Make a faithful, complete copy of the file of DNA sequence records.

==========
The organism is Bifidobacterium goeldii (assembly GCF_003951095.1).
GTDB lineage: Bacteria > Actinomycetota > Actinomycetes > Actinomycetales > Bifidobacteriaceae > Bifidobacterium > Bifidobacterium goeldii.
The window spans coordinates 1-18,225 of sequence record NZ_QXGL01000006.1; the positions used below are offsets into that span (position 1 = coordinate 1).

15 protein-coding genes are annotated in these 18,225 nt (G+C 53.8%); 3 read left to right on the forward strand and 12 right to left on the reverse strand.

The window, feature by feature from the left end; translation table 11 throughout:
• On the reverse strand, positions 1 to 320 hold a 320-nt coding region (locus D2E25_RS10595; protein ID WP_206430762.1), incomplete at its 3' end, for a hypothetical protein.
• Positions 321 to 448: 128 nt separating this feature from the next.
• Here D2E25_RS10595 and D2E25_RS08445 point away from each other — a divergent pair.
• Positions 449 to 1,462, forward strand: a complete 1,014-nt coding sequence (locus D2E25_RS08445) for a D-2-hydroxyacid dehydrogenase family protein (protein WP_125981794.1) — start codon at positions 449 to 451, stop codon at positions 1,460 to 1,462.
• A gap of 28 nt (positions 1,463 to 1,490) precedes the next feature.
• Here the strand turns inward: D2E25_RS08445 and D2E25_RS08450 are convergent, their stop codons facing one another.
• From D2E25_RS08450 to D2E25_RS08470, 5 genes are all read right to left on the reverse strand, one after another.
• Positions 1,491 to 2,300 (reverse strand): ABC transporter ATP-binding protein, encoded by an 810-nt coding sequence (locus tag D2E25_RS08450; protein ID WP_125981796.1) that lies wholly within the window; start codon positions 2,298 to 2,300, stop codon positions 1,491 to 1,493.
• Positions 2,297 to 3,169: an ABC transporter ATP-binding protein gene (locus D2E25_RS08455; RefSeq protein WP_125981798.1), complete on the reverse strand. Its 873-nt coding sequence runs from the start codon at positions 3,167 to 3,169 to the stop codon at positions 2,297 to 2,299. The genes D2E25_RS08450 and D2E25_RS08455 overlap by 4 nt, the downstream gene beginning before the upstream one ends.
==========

The organism is Bifidobacterium goeldii (assembly GCF_003951095.1).
GTDB lineage: Bacteria > Actinomycetota > Actinomycetes > Actinomycetales > Bifidobacteriaceae > Bifidobacterium > Bifidobacterium goeldii.
The window spans coordinates 1-18,225 of sequence record NZ_QXGL01000006.1; the positions used below are offsets into that span (position 1 = coordinate 1).

15 protein-coding genes are annotated in these 18,225 nt (G+C 53.8%); 3 read left to right on the forward strand and 12 right to left on the reverse strand.

The window, feature by feature from the left end; translation table 11 throughout:
• On the reverse strand, positions 1 to 320 hold a 320-nt coding region (locus D2E25_RS10595; protein ID WP_206430762.1), incomplete at its 3' end, for a hypothetical protein.
• Positions 321 to 448: 128 nt separating this feature from the next.
• Here D2E25_RS10595 and D2E25_RS08445 point away from each other — a divergent pair.
• Positions 449 to 1,462, forward strand: a complete 1,014-nt coding sequence (locus D2E25_RS08445) for a D-2-hydroxyacid dehydrogenase family protein (protein WP_125981794.1) — start codon at positions 449 to 451, stop codon at positions 1,460 to 1,462.
• A gap of 28 nt (positions 1,463 to 1,490) precedes the next feature.
• Here the strand turns inward: D2E25_RS08445 and D2E25_RS08450 are convergent, their stop codons facing one another.
• From D2E25_RS08450 to D2E25_RS08470, 5 genes are all read right to left on the reverse strand, one after another.
• Positions 1,491 to 2,300 (reverse strand): ABC transporter ATP-binding protein, encoded by an 810-nt coding sequence (locus tag D2E25_RS08450; protein ID WP_125981796.1) that lies wholly within the window; start codon positions 2,298 to 2,300, stop codon positions 1,491 to 1,493.
• Positions 2,297 to 3,169: an ABC transporter ATP-binding protein gene (locus D2E25_RS08455; RefSeq protein WP_125981798.1), complete on the reverse strand. Its 873-nt coding sequence runs from the start codon at positions 3,167 to 3,169 to the stop codon at positions 2,297 to 2,299. The genes D2E25_RS08450 and D2E25_RS08455 overlap by 4 nt, the downstream gene beginning before the upstream one ends.